¡°When I first started working, sushi was a specialty. It used to be a special event kind of food for many people. Now it¡¯s become more like fast food,¡± says Kim. ¡°People drop in for a light snack as they would for McDonalds.¡±
This has meant two different things for a Chef/Owner like Kim: accessible authenticity at an affordable price.
According to Kim, there are now many beginners who are just becoming acquainted with the concept of sushi. This means sushi has had to find a way to accommodate different levels of acceptability of authenticity—in other words, less raw fish and more cooked meat.
¡°There are many more rolls now that need support from the kitchen,¡± explains Kim. ¡°It¡¯s because rolls like chicken roll, beef roll and dynamite roll accommodate beginners and kids better.¡±
Kim¡¯s attempt to be accommodating however hasn¡¯t hindered his originality. Like many sushi restaurants owned by non-Japanese, Kim¡¯s ethnic background has influenced his sushi – like a unique Korean cuisine inspired spicy sauce for his spicy tuna roll and the invention of a squid tempura rolls. Yakko too has contributed much to the rising trend in Vancouver¡¯s sushi culture.
Was it the availability of these easily accessible and affordable sushi restaurants or the rising demand that has lead to this landscape of a multitude of sushi restaurants all over the Lower Mainland? It is like the age old question, chicken or egg first? Whatever the order was, the fact of the matter is that more and more people are passing through these gateways into the realm of sushi.
Imported from Japan
Is there any room for the ¡°traditional¡± sushi imported directly from Japan?
According to Fuji Sushi¡¯s Sous-Chef Ken Namatame, about 20 to 30% of the Japanese restaurants in B.C. pursue the traditional style of sushi. With specialty Japanese fish imported directly from Japan twice a week, Fuji Sushi in Coquitlam offers on average 30 different types of sashimi. In fact, traditional restaurants like Fuji Sushi enjoy a niche market in nigiri sushi. This is why even with two Japanese restaurants within
five minutes of Fuji Sushi, Namatame has not seen a problem with competition. However, Namatame has definitely noticed a change in the customers. Fuji Sushi used to only get demands for fresh Japanese fish from its Japanese customers. However, that demand has spread to the locals as well.
¡°In the past decade, more locals [have become] used to raw fish,¡± says Namatame explaining that more and more people ask about the different types of fish written in Japanese behind the sushi bar.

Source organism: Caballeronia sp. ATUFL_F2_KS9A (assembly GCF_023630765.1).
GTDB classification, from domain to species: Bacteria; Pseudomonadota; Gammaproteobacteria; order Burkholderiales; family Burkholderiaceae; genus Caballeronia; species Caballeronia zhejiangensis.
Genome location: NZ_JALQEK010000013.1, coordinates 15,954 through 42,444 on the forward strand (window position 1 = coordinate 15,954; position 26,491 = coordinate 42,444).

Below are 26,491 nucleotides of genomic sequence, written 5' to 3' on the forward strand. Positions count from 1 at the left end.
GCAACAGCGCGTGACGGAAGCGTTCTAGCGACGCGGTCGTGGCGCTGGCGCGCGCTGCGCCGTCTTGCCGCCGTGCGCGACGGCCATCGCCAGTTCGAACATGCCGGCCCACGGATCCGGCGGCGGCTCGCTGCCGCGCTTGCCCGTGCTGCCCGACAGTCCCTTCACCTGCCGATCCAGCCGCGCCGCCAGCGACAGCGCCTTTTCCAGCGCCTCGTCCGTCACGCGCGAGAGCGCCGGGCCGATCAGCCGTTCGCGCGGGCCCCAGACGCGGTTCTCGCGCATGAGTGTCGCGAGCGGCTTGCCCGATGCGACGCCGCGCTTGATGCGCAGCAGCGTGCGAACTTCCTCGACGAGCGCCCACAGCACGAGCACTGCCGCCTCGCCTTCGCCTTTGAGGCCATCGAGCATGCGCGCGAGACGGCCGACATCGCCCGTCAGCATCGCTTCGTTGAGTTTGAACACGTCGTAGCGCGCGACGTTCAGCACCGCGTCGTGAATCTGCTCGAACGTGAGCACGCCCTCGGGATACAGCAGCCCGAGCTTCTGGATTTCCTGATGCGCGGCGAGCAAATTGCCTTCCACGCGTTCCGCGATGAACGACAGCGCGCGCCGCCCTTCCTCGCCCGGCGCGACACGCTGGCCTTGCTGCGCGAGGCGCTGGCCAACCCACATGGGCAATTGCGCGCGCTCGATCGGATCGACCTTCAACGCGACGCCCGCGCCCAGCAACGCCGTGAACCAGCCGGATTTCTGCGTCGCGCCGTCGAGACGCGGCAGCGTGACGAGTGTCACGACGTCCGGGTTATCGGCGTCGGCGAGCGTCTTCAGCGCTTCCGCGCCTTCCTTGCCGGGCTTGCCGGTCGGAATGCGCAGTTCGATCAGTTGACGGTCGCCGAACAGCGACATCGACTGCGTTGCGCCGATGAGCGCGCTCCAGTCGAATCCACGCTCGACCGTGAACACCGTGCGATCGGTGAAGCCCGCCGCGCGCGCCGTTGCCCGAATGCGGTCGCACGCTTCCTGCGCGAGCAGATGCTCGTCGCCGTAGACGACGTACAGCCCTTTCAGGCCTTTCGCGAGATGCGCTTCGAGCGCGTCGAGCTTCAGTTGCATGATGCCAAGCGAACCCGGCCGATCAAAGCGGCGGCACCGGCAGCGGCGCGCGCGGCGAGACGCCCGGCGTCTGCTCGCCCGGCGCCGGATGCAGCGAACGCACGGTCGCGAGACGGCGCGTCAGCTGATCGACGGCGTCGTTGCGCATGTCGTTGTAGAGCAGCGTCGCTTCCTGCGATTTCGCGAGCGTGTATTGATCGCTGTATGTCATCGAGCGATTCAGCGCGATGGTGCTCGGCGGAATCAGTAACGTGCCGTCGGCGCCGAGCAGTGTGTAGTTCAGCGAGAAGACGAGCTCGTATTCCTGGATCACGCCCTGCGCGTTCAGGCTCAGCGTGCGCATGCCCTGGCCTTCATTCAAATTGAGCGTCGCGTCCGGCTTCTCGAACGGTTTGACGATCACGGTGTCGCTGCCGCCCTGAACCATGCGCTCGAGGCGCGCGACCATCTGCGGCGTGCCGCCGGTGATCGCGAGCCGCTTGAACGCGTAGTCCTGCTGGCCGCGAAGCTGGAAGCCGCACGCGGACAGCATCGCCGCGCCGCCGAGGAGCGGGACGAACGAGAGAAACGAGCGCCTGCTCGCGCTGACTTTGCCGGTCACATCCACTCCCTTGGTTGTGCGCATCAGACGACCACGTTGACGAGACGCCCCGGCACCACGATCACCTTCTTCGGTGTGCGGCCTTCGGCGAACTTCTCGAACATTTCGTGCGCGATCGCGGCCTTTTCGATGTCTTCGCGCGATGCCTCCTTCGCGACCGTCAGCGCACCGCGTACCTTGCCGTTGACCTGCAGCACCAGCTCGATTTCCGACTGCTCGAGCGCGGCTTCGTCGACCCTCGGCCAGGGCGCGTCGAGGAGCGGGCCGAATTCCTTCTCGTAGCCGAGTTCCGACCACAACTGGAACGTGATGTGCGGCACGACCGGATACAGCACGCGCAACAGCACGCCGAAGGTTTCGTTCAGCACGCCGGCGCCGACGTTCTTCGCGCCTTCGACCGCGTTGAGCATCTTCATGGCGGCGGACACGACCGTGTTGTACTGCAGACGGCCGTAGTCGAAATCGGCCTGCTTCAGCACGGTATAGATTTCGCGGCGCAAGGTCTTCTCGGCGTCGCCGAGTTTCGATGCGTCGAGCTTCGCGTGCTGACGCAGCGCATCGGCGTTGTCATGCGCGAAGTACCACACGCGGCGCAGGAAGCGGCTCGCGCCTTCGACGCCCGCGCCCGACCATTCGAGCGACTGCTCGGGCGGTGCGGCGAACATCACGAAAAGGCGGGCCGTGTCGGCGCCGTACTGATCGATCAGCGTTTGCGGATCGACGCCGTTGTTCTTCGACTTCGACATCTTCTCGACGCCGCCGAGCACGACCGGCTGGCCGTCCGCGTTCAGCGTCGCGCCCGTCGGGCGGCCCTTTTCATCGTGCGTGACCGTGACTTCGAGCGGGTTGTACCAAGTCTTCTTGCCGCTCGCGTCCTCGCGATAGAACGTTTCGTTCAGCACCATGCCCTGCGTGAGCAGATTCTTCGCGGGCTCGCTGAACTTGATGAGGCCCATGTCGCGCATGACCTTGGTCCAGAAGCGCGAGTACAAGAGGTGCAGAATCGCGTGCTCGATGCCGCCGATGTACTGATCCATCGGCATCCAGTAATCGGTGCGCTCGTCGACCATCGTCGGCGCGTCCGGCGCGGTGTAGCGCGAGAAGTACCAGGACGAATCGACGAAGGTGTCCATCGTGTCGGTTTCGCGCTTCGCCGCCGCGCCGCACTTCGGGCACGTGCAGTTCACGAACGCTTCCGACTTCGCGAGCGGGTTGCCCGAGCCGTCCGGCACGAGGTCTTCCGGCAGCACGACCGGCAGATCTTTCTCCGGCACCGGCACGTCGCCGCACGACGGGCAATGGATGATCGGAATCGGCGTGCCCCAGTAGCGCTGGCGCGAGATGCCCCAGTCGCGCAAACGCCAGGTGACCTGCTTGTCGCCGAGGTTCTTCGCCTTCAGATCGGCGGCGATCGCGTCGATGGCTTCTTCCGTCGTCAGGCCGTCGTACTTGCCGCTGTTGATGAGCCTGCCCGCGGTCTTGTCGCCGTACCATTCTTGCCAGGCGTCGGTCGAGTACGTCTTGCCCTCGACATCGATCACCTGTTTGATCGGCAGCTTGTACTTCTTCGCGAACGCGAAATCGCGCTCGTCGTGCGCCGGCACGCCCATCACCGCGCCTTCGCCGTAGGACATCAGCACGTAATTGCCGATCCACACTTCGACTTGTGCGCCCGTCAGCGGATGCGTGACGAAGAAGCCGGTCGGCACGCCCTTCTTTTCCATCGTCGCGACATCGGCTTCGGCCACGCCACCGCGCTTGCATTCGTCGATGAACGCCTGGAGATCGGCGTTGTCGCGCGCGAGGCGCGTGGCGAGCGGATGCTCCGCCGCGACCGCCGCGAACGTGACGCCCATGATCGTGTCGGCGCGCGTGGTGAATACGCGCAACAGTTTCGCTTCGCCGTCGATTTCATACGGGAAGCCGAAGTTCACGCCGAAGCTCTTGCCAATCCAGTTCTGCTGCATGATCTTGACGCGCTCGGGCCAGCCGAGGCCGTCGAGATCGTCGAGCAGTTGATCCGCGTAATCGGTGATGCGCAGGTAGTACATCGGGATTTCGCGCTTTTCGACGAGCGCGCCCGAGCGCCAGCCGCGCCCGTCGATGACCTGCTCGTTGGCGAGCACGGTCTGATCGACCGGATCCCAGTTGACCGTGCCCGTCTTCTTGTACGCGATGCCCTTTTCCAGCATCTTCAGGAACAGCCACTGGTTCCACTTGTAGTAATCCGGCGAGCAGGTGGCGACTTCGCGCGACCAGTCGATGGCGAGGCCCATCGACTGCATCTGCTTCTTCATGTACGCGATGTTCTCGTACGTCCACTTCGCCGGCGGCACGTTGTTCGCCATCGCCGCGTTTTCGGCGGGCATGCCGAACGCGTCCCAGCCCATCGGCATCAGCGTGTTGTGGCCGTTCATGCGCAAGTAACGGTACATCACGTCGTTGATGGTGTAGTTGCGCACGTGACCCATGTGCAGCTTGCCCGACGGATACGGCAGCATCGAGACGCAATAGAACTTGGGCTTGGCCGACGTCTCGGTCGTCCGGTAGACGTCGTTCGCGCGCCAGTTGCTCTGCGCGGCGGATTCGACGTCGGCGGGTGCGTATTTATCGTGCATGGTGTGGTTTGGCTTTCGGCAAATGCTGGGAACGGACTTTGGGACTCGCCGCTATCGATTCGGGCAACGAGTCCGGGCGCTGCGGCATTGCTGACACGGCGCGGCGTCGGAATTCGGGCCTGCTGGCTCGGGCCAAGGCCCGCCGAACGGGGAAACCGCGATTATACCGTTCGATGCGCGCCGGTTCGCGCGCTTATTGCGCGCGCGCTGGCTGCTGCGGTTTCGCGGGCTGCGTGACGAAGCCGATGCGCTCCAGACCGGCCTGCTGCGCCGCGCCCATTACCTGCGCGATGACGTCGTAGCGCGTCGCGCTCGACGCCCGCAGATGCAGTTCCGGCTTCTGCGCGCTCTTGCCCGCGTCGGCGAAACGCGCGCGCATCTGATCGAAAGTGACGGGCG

Namatame adds smiling that the Japanese writing has not only created an ambiance in the restaurant but that it has raised curiosity and interest in his customers.
However, Namatame admits that California roll (one of the few fusion twists Fuji Sushi has integrated into its menu) and tuna and salmon rolls are still the most popular among the locals.
Ready to Dare?
For those who are ready, a style of sushi that challenges a North American concept of sushi is also available. Miku Sushi on West Hastings street offers a different style called aburi sushi, which means flame seared. A blow torch is used to sear the fish partly with a piece of charcoal placed between the fish and the flame. By doing this, the fish is given a smoky flavour, which is then paired with a unique Miku sauce.
The mind blowing part of this experience is that there is no soy sauce anywhere. The contribution of places like Miku to Vancouver¡¯s sushi culture is that as more and more people are ushered into the world of sushi and mature into real sushi lovers. Even for an addict like me, a different style of sushi is there to constantly challenge expectations.
Expert or a beginner, the Vancouver sushi scene is readily available to accommodate any of the sushi lovers¡¯ needs. From an expensive fine dining experience to a quick and cheap meal-to-go at the convenience store, Vancouver sushi culture boasts a rich variety of styles that have become more easily accessible and widely acceptable. Sushi in Vancouver in that sense is no longer just Japanese food, but it has become a ¡°Vancouverite¡±
food that is both a delicacy and a comfort to many. And of course, for addicts like me, the never ending evolution of the sushi culture in Vancouver is a welcome and a rewarding change. (The end)
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DIVERSE 5th Issue
We are pleased to announce that DIVERSE 5th issue, Summer 2011 has been released.
12 Diversity in Canadian Workplaces What are the obstacles to a better form of ¡°diversity¡± in the workplace?
- Open Door Group
- BC Workplace Diversity Inclusion Awards
6 BC¡¯s Diversity through 30 portraits
2 ThePower of Exchange A Historic Collaboration between Germany¡¯s
Premiere Art Collections and Canada¡¯s First Nations
28 Ezra Kwizera Born in Uganda to Rwandese refugee parents, Canadian Musician and genocide survivor speaks on the art of forgiveness and of adapting to Canadian culture
42 Dana Claxton
The Mustang Suite: Questioning mobility, freedom and autonomy
24 Gung Haggis Fat Choy in Vancouver, BC: The Diversity of Canada
38 Denise Brillon Breaking barriers in the fashion world
32 Pysanky¡¯s Resurgence
Joan Brander¡¯s contribution to the renaissance in traditional
Ukrainian egg art
10 Publisher¡¯s Note
27 Benefits of being a bilingual writer
31 Canadians come in all differences
NEWS & INFORMATIONS
35 News Briefs on Multiculturalism
36 Publisher¡¯s Picks
You Can Order Here.